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Boston's John Farrell on replay: 'It's hard to have any faith in the system'

Boston's John Farrell on replay: 'It's hard to have any faith in the system'

Before another umpire's call and video review went against the Boston Red Sox on Sunday night, manager John Farrell already was doubting the "validity" of the replay system being used by Major League Baseball in part because of what happened a day earlier.

Farrell blew his top at umpires Sunday night afterFrancisco Cervelli of the Yankees was called safe at first base after a three-minute review, reversing the call made on the field in the bottom of the fourth inning. Instead of an inning-ending double play, the reversal allowed the Yankees to extend their lead by a run. The Yankees went on to win 3-2.

Farrell no doubt was still steamed by the unbelievable findings of replay on Saturday, when Dean Anna of the Yankees obviously came off the second-base bag but video reviewers somehow missed it, and he came out Sunday to argue with crew chief Bob Davidson. It was a bizarre scene, with Cervelli on the ground beyond first base grabbing his hamstring in pain, and many of the Red Sox players clustered in the infield and waiting out the replay review. A veritable three-ring circus.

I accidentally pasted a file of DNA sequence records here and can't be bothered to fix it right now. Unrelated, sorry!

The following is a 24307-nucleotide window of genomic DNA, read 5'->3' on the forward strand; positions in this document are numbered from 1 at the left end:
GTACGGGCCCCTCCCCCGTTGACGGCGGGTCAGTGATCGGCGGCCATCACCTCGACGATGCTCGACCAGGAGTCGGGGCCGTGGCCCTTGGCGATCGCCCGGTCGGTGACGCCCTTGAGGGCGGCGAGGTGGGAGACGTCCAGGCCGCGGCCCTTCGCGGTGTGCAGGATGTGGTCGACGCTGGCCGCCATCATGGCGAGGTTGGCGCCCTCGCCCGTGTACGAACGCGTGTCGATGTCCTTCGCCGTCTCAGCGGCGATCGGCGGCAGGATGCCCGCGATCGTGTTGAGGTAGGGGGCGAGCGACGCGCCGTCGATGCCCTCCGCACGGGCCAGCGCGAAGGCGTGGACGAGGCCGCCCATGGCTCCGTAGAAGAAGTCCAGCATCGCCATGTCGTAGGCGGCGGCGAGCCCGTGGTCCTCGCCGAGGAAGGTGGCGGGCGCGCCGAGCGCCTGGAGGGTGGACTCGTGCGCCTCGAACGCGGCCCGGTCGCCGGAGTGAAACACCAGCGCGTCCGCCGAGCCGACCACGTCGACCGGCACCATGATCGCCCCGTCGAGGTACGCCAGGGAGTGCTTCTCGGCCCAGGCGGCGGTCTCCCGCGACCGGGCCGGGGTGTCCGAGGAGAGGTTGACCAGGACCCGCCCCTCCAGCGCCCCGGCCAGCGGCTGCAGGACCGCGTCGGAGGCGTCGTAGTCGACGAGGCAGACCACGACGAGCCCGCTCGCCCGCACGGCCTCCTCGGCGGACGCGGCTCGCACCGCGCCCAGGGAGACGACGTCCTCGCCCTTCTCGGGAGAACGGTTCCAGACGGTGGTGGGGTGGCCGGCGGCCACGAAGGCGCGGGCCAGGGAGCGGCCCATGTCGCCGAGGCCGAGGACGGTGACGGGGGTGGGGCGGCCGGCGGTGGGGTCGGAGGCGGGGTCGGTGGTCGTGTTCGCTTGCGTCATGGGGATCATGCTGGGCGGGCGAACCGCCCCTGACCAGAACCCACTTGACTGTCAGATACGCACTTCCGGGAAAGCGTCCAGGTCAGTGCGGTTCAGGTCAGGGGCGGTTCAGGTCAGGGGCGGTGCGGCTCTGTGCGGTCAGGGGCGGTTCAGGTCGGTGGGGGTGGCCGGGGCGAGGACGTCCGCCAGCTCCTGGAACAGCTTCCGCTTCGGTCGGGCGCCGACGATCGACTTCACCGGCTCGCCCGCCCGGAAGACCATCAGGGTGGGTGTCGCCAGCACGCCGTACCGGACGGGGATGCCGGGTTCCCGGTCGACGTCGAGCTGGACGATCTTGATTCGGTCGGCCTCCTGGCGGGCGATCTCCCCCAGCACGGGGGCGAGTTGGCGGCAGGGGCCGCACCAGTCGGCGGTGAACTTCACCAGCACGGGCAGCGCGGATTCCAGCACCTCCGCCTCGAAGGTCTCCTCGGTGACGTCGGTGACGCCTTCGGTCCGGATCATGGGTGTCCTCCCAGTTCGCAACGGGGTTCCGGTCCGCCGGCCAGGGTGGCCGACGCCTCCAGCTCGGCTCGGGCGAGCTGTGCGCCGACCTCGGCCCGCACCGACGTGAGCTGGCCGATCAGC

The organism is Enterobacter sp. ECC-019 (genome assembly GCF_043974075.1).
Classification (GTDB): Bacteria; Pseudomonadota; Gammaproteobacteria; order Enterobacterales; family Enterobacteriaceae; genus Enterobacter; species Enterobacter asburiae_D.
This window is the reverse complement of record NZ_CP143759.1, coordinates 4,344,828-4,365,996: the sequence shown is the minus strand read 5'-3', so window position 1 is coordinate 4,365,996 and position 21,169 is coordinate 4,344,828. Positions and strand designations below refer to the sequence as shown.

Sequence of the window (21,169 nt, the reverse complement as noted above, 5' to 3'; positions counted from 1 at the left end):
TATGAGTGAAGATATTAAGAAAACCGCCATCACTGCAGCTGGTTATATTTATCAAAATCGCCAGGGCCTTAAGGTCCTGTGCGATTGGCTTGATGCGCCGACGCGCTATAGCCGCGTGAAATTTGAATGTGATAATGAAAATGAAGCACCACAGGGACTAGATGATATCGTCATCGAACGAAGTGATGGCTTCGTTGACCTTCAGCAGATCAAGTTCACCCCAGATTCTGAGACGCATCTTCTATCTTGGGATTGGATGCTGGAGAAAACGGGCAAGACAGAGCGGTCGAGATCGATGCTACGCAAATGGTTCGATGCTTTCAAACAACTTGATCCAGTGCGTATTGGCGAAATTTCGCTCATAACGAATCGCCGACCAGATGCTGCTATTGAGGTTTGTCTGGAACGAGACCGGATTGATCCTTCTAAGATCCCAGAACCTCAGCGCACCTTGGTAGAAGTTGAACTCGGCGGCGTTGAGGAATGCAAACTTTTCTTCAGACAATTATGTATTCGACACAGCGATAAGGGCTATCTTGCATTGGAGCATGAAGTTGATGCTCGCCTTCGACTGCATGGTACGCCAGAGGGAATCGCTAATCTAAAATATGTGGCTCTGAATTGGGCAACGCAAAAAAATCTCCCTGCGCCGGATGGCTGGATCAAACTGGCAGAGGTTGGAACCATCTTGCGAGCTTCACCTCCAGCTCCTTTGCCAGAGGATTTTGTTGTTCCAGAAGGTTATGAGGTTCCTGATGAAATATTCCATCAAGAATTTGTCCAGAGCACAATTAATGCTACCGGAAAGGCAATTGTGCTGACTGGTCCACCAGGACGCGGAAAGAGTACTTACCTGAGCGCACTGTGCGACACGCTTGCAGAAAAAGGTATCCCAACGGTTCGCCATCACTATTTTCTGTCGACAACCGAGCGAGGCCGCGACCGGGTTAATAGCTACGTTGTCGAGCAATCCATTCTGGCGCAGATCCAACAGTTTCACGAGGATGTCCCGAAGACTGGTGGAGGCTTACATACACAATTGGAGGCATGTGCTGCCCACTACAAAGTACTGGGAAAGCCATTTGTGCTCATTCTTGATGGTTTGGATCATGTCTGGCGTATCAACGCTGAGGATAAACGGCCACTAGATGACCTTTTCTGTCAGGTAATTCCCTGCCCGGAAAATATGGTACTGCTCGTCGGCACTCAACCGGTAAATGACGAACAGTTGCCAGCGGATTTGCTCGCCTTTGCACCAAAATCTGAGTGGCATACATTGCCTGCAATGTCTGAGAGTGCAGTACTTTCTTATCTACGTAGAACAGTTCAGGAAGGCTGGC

Farrell lost it, gesturing at his own eyes with two fingers and also at the press box, and screaming at Davidson something to the effect of,"You can take your replay system and shove it!" And we'll leave it there. Davidson ejected Farrell because managers aren't allowed to argue replay calls. Umpires have been lenient on managers regarding this part of the rule because the system is new, but Farrell obviously wanted to get run — so he was run.

After getting a chance to cool down and watch more replays in the clubhouse, Farrell doubled down:

“Where this became conclusive is a hard pill to swallow,” Farrell said. “On the heels of yesterday, it’s hard to have any faith in the system.”

Oh, brother. Though it was a close play, replays backed up the reversal: Cervelli beat the throw to Napoli at first. Farrell was watching the replays with his heart as much as his head. Anger was clouding his judgment. And his arguing with Davidson was comical; MLB needs to introduce holograms of the replay umpires in the truck, so managers can argue with the right guy. It wasn't Davidson's fault.

It's clear that Farrell doesn't like replay, and he certainly has a right to be upset after what happened Saturday. But it worked Sunday. It got the call right. Just because it's not 100 percent infallible in the first two weeks of the season doesn't mean everyone should have as little "faith" in the system as Farrell says he does. In the process, he was making the Yankees look like the good guys. Here they are, needing Carlos Beltran to play first base for the first time in his career after Cervelli heroically sacrifices his hamstring to beat out an infield grounder, and Farrell is shouting at poor old Bob Davidson, when it's beyond his pay grade. Perhaps Farrell's mood has as much to do with Boston's 5-8 record.

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